Amber Rose's 'TIME' Essay Is A Must-Read

When describing Amber Rose, the phrases "soft-spoken" or "shy" would never come to mind. And that's not a bad thing — it just means the model isn't afraid to stand up for herself. This is exactly what happened on Wednesday after Kanye West's Twitter rant targeted at Wiz Khalifa. As the ex of both West and Khalifa, Rose became involved in the whole debacle when West said some pretty derogatory things in his since-deleted tweets, including calling her a gold digger. Rose was quick to respond with some disses toward West and their sexual history. While her tweets were NSFW, the very next morning Rose published an empowering essay on TIME 's website called "How I Learned To Stop Caring What People Think." Throughout the piece, she raises some important points that everybody can learn from. Here's one of her most powerful lessons:

Before you judge someone—especially another woman—put yourself in her shoes and also look at your past. That’s what a lot of women fail to do.

This part of the essay is where the 32-year-old really hits the nail on the head. It's so easy to look at someone else's life and cast judgment, especially when they're famous. But just because celebrities are in the spotlight doesn't mean you know their full story or that they should be an easy target. Plus, anyone who's casting judgment isn't perfect either — no one is. That's the overarching theme of her piece. Rose acknowledges that everyone makes mistakes, and as she perfectly puts it, "Does that make you a ho? No, it makes you a human." There's no need to throw derogatory terms at someone just because they make a mistake or two.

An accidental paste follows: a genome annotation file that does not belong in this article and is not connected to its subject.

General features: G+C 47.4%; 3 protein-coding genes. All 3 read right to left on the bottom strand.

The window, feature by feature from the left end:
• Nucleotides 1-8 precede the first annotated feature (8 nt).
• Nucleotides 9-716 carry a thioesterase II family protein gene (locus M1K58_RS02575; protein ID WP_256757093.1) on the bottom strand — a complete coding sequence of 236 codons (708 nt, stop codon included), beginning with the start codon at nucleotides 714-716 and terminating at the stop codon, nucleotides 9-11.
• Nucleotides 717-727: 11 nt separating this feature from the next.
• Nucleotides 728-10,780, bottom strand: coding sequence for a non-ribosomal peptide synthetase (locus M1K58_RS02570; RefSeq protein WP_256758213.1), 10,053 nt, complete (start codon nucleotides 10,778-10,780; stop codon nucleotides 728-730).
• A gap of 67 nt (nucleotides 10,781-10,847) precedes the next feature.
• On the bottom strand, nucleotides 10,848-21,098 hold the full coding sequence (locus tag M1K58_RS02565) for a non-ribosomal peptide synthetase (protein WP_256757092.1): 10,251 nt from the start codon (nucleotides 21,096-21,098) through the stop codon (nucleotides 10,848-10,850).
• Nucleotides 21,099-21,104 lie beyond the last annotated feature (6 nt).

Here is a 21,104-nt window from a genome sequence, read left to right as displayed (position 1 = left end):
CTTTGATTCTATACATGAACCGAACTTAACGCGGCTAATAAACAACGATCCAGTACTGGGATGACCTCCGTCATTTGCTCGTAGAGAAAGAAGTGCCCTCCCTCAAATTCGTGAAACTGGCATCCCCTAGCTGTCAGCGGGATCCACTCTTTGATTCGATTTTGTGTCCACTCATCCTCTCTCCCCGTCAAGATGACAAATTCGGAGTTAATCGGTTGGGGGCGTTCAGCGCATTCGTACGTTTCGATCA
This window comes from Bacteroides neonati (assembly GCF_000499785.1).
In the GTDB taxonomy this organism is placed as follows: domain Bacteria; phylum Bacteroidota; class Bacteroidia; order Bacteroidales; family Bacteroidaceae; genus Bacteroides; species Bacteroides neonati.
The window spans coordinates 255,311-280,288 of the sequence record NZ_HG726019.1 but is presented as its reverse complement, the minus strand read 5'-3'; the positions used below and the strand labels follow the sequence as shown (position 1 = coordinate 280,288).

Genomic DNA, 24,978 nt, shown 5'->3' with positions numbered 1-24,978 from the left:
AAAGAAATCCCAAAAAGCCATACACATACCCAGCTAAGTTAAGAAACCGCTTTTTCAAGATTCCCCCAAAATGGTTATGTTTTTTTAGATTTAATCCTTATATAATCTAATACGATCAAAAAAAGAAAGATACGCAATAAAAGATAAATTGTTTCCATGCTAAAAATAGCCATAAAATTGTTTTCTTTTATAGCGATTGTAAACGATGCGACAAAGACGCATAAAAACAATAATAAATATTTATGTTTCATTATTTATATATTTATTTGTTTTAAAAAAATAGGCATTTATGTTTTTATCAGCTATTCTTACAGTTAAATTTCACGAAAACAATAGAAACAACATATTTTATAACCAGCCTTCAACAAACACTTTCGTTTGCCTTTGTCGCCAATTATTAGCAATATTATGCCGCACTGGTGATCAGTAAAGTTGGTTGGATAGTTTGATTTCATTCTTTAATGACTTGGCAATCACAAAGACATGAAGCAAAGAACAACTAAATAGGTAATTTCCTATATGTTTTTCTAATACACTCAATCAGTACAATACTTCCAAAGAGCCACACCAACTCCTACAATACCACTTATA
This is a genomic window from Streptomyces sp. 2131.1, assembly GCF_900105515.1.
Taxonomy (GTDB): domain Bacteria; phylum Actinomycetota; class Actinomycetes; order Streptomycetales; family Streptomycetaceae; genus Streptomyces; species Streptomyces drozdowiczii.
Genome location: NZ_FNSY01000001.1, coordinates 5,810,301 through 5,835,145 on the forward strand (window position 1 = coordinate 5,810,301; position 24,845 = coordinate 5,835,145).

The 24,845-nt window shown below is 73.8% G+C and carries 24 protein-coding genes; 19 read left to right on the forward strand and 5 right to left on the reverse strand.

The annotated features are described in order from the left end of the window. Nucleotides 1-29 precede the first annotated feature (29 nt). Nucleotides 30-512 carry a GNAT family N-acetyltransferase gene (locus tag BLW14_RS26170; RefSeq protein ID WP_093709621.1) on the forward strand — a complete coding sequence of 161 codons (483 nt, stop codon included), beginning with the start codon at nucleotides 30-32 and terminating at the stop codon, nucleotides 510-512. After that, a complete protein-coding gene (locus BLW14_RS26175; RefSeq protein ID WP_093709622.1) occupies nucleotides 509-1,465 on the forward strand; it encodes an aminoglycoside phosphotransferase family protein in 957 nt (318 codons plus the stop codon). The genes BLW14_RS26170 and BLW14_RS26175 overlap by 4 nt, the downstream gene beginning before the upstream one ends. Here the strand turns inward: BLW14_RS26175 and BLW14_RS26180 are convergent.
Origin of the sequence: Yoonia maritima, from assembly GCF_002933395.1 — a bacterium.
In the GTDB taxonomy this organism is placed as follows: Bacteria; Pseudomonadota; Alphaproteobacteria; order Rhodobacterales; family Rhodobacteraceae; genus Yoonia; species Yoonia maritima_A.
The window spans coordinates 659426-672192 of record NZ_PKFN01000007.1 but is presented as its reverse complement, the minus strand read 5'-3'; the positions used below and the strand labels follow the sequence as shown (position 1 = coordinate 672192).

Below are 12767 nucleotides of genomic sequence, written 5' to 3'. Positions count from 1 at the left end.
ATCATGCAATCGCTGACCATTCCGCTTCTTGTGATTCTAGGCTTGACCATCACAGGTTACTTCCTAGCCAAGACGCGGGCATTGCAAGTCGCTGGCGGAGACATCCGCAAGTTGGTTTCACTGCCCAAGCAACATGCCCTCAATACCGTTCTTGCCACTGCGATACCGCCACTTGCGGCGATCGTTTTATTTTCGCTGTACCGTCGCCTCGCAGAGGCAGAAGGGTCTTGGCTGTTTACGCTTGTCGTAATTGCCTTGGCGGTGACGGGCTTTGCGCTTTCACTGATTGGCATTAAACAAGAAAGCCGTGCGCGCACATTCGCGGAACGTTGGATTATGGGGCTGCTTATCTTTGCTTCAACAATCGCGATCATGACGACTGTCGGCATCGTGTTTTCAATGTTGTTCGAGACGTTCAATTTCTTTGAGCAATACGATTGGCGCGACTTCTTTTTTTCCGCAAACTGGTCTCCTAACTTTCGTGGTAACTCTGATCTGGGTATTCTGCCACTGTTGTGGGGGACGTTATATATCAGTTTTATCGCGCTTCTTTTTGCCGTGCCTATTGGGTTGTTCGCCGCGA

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Rose is no stranger to insulting phrases. She admits she first had the word "slut" hurled at her back in high school, and she's frequently torn down not just by her fellow females, but men as well. Although others judge her for her past as a stripper, Rose has learned to embrace it and own it. Remember that amazing moment when she and Blac Chyna stood up to slut-shaming by writing phrases like "gold digger," "whore," and "slut" all over their VMAs outfits? By reclaiming these words, she's reminding others that they can't tear her down.

Dealing with double standards is another highlight of the essay, where she talks about being shamed for her sexuality, while her male counterparts were praised. Rose gives the example of what happened when she and Wiz Khalifa got divorced. She says she was called a "ho" for going out on a single date, while he was applauded for hanging out with a group of women.

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Luckily, Rose had an important epiphany, realizing she didn't need to keep explaining herself to other people. She says,

What I’ve realized is that, when you care too much, you’re not living at your full potential. When you really stop caring about what people say, that’s when you really start living. It’s such an amazing feeling. It’s about loving who you are, owning who you are and knowing that it’s O.K. to live your life how you want to live it ... I want to help women just be happy in their own skin.

Seriously, that's such an awesome message to spread. It's impossible to please everyone, and once you realize that, it can be easier to learn to love the person you are. Plus, I love that she wants her words to resonate with other women. She's essentially spreading the message to not only avoid judging others, but also to stop judging yourself.

Overall, Rose's essay is eye-opening and empowering. Sure, people may not always agree with how blunt she can be on Twitter, but she's just being herself. And you know what? More power to her!

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